Does counting calories work? It’s a useful tool for some, and an exercise in frustration for many. While the title of a new piece from The Economist is a bit sensationalized, it does a good job of explaining some of the factors behind why calorie counting alone may not be adequate to achieve weight loss. Is calorie counting going to go away? No, because as a colleague commented to me when we were discussing this article, calorie counting is the best we’ve got. Want to learn more? Here’s the article: https://www.economist.com/news/2019/03/16/death-of-the-calorie
Yogurt is a popular food in many cultures, and a recent research review suggests it may be even more beneficial for older individuals than previously thought. As we age, our immune systems weaken, but it appears that probiotics like yogurt may provide a short term boost to our immune cells. The practical implications of this research need to be investigated, but pretty soon the saying may be a yogurt a day keeps the doctor away! Here’s the full study: www.sciencedirect.com/science/article/pii/S0271531718307978
Do you start a new project like a diet or a workout routine with lots of energy and enthusiasm only to have your zeal for the project wane within a matter of weeks or months? Well, you may need to focus on perseverance rather than motivation. This piece from The Forged Life explains why motivation is overrated and why grit and perseverance are our real friends when it comes to meeting our goals. Check it out! www.theforgedlife.com/perseverance
Did you know that certain types of cancer are associated with obesity? In fact, there are twelve types of cancer that have been linked to obesity. These include multiple myeloma as well as cancers of the kidneys, pancreas, gallbladder, colon, rectum, and uterus. Most alarmingly, these cancers are most on the rise among adults between the ages of 25-49. American Cancer Society researchers noted this correlates with increased incidence of obesity among the same population. To learn more, check out this article from the Harvard School of Public Health: www.hsph.harvard.edu/nutritionsource/2019/02/04/incidence-of-obesity-related-cancers-is-rising-in-younger-adults/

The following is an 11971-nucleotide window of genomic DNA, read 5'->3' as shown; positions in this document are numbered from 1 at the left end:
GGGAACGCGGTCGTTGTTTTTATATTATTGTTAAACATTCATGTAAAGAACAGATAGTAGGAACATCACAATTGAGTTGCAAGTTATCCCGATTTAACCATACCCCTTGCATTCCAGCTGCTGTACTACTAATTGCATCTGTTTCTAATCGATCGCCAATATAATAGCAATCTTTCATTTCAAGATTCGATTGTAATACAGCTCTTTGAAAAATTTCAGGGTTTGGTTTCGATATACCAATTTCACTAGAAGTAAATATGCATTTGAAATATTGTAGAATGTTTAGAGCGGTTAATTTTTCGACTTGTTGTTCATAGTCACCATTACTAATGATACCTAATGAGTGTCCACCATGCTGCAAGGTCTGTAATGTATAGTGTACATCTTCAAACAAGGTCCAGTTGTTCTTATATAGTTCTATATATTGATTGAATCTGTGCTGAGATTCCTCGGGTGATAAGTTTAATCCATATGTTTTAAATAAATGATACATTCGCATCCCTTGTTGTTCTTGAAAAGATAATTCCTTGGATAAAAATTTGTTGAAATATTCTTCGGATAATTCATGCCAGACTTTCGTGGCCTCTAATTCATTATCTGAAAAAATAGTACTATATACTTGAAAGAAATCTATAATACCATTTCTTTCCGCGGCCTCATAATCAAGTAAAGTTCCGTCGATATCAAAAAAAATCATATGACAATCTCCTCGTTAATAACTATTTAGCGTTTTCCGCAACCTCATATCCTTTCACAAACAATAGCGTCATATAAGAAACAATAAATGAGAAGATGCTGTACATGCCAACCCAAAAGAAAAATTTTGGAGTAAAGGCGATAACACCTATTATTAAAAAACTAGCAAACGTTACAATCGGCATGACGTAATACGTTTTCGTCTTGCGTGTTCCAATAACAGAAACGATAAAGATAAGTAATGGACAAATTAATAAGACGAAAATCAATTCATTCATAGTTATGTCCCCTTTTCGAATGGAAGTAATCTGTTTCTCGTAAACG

A recent study from Duke University suggests that the relative quantities of healthy food to junk food may affect the way we relate to those foods. Exposure to a comparable number of healthy and less healthy items generally drove people to choose the less healthy items, while somewhat counterintuitively, if a healthy item was surrounded by less healthy options, people tended to choose the healthier option. What does this mean? Try putting healthier items in your pantry in between the more indulgent ones and you may very well find yourself gravitating to the healthier ones. Read more here: www.sciencedaily.com/releases/2019/01/190109142629.htm
Frequent readers of this blog know that I typically find the way in which the media reports on nutrition research to be lacking (and that’s putting it politely!). That’s why I was delighted to find this article from the Sydney Morning Herald. Not only does it discuss the fact that a study’s design and purpose inevitably affects it findings, but it discusses extensively the idea that there is no “right” diet for the general population. The dietary lifestyle that works for you is the one to which you adhere for the long term. Enjoy! www.smh.com.au/lifestyle/health-and-wellness/nutrition-research-this-year-shows-many-paths-to-wellbeing-20181217-p50mqd.html